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We Have to Agree that Overcoming is Worth Agreeing On

Camelot Unchained Columns - By Tim Eisen on November 18, 2015

We Have to Agree that Overcoming is Worth Agreeing On

You ever get so into ripping off a finger nail that minutes go by but you don’t notice? We all know no matter how careful we are its going to hurt tomorrow but we can’t stop! That is sort of how I feel when I click the browser icon after things happen. Because we all know in this era whenever a thing happens staunch opinions aren’t far behind. Lots of things both in and out of the CUniverse have been happening lately. I feel like we have a new class every other day which means we have people happy or angry about a new class every day.

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I’ve recently been picking at my nails. I read about Bethesda and Obsidian. I listened to a podcast featuring Harebrained Schemes about what it’s like to run a studio in 2015. I watched Ronda Rousey hit the ground harder than a bunch of presidential candidates on the campaign trail and I saw France be taken to a knee then come roaring back.

(drinks a beer and puts on his serious mask)

What do other game studios, a UFC fighter, a terrorist attack and a CSE store have in common you ask? Us. Humans and the trend that plagues all of the above, hatred for all things we fear, envy lack an understanding of or think we understand better than others. At times it seems like the only thing we love more than the thing we want is when that thing gives us a reason to hate it!

The surrounding circumstances of even the most banal trivialities have come to ferociously bear down upon every aspect of our lives. No wonder Mark Jacobs goes to such lengths to inform his followers! From the computer to the can we have a thousand voices in front of us all screaming a million different criticisms and praises, hatreds and loves, fears and fandoms because at some point the rest of the world felt the same power that we all did back in the dark days of MMOdom, the power of anonymity in a near lawless setting. No wonder some studios go dark for months or even years on end! Its simply easier. It takes broad shoulders to carry the burden, I’m glad Mark is built like a Jotnar!

We tend to react faster than we think, and it served us well over the last 300k years when we were outnumbered by werebears. Unfortunately we are running Windows 20 on a Apple II. Fear, fight, or flight are our quickest processes while calm and collected take longer to launch with the end result too often being hatred and resentment for what was, in many or even most cases, a decision that we either had no business participating it or will not be affected by. Why? Because once everyone got a phone with a connection they became the God of their own anonymous kingdom. Unlimited knowledge is a few button pushes away but the anonymous person on the other side of the screen is a world away. It's a recipe for disaster. MMOers learned this 15 or more years ago but even we still haven’t learned to control it...or have we?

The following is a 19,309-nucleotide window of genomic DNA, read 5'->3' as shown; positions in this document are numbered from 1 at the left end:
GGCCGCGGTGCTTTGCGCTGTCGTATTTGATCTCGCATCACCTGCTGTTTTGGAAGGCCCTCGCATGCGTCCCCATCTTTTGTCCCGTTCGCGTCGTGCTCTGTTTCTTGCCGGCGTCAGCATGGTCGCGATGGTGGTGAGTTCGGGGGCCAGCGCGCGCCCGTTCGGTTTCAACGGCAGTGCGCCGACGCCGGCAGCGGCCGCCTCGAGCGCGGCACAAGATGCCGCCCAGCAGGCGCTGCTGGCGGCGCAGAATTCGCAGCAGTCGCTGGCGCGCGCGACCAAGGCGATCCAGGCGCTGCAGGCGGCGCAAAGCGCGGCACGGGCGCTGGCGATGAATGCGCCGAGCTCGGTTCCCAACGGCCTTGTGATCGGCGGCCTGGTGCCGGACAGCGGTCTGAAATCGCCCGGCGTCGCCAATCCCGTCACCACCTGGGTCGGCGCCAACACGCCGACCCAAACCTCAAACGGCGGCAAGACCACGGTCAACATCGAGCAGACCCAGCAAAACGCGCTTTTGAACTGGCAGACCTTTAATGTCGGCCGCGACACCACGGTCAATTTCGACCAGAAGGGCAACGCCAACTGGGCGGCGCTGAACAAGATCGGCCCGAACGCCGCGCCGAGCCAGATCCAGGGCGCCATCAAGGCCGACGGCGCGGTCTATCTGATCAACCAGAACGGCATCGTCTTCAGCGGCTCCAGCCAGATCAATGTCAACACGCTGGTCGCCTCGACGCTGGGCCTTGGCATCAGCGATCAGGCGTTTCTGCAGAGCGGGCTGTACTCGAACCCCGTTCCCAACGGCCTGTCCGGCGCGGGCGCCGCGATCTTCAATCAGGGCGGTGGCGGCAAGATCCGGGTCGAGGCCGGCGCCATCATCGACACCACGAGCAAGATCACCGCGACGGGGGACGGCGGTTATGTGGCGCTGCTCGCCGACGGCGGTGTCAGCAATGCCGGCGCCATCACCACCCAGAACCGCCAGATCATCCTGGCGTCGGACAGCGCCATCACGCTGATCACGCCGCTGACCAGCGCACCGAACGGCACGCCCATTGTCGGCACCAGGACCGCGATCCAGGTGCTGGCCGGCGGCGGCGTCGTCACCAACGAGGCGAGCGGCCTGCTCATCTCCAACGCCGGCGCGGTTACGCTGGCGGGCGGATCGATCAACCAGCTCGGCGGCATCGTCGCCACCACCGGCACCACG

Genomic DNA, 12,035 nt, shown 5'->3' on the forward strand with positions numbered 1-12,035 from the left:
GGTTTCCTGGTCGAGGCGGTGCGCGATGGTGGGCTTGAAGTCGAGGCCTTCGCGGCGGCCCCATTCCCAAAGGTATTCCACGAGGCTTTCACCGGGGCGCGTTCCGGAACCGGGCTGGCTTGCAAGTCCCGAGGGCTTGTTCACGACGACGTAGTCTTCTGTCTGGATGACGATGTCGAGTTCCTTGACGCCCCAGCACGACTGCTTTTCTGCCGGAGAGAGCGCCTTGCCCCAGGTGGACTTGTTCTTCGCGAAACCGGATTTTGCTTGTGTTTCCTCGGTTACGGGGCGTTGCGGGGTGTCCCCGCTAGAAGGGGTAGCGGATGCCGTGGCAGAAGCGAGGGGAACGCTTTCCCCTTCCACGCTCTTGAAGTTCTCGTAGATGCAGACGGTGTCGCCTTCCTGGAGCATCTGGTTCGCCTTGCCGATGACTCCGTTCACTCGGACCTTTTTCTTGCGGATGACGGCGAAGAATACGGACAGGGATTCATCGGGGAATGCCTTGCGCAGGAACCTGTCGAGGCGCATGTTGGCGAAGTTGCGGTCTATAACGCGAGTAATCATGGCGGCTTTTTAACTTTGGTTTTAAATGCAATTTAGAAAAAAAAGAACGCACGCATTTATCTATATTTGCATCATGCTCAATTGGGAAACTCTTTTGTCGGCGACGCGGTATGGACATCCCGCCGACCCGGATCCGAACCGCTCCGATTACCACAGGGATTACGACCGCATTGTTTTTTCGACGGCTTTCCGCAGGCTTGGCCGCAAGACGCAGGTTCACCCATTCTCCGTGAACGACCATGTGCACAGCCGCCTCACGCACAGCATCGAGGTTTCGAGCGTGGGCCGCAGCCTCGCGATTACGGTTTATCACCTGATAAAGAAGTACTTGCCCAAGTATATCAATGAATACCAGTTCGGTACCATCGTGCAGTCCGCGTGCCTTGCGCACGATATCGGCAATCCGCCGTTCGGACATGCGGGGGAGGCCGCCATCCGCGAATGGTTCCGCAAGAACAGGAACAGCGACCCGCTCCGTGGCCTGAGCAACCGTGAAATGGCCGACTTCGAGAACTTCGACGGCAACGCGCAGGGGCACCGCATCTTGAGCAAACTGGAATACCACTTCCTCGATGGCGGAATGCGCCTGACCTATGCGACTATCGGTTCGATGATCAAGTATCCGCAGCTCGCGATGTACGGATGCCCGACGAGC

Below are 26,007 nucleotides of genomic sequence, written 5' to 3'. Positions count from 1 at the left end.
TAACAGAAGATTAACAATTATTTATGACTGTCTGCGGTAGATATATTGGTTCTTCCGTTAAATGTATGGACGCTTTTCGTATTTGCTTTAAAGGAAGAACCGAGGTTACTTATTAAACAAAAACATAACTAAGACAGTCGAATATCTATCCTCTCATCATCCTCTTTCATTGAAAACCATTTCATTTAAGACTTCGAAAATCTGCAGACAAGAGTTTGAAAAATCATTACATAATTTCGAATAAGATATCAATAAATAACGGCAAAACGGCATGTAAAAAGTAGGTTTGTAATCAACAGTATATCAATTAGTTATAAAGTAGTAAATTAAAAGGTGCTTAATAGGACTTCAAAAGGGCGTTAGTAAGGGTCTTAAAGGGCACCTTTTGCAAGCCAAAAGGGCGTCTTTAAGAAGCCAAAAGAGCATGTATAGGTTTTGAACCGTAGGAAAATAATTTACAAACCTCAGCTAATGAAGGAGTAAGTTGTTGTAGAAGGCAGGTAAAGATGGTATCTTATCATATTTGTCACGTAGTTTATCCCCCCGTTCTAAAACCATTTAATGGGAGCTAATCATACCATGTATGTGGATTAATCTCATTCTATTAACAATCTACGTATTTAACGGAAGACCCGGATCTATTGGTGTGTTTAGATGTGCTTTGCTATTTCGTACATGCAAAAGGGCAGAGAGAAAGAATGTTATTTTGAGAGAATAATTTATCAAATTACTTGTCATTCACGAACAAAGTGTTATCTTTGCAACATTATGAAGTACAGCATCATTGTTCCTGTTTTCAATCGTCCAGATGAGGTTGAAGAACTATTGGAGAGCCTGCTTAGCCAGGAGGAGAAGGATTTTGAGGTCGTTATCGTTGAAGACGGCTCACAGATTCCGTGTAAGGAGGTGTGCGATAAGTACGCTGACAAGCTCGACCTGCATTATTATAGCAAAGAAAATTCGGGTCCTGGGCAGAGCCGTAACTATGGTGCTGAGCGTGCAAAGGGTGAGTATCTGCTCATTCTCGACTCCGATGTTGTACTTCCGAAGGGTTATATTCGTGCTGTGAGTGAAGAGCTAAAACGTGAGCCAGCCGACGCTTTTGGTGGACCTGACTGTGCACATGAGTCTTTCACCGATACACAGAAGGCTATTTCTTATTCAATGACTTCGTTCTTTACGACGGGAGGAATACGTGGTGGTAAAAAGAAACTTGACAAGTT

Trying to stay afloat in our wake of hive minded hatred are often the things we love the most because it’s those things we are most concerned about, therefore most protective and opinionated about. Making a game is hard, making a MMORPG is creating a virtual world and now you are doing it for people that already paid for the product then stepped behind the till so they could watch over your shoulder as you worked.

When I made an account to back a MMO named Camelot Unchained I didn’t know if the game would happen but I was excited to see what I could glean from the journey. The picture that’s forming is that the CU experience is more than a game and its fans. Just like the MMORPGs that it’s calling back to it’s a micro study in human behavior. A micro study that can be scaled up to represent the current state of the MMORPG we all call the Web 2.0 which is yet another microstudy of the entire human population.

This all might sound dark and dire but you forgot one detail, the results of the original study. While the CUniverse has certainly had its disagreements, and while it will continue to it has been an island paradise among the ocean of hatred that the larger internet seems to be whirling into. If over 20,000 anonymous MMORPGers one game can kick the trend and find a way to coexist, then maybe just maybe we learned more from those dark MMO days than I remember, and maybe just maybe if we apply our micro community to the larger internet, then the world we can help bring a light in a time of negativity and darkness. Maybe if we can stall our instincts and wait for the calm to boot up we can inspire others to do the same.

You can disagree on philosophy but no one can argue that we aren’t a species of fortunate beings on a pale blue dot that wants nothing more than to get rid of us hurling through darkness toward an inevitable doom. The only way we can overcome that is by being one people, united for the greater good of preserving our species. One of the most important lessons I’ve learned during the CU experience is we don’t have to agree to overcome. We don’t have to agree to overcome but we have to agree that overcoming is worth agreeing on. From Camelot Unchained to the MMORPG genre, to the internet and beyond we have to agree that preservation is worth peace and tolerance in spite of personal opinions. At the risk of sounding trite we truly are one and its past time we acted like it.

Tim Eisen / In my columns I walk the line between fan and critic as I document the development of Camelot Unchained, Crowfall, and Chronicles of Elyria.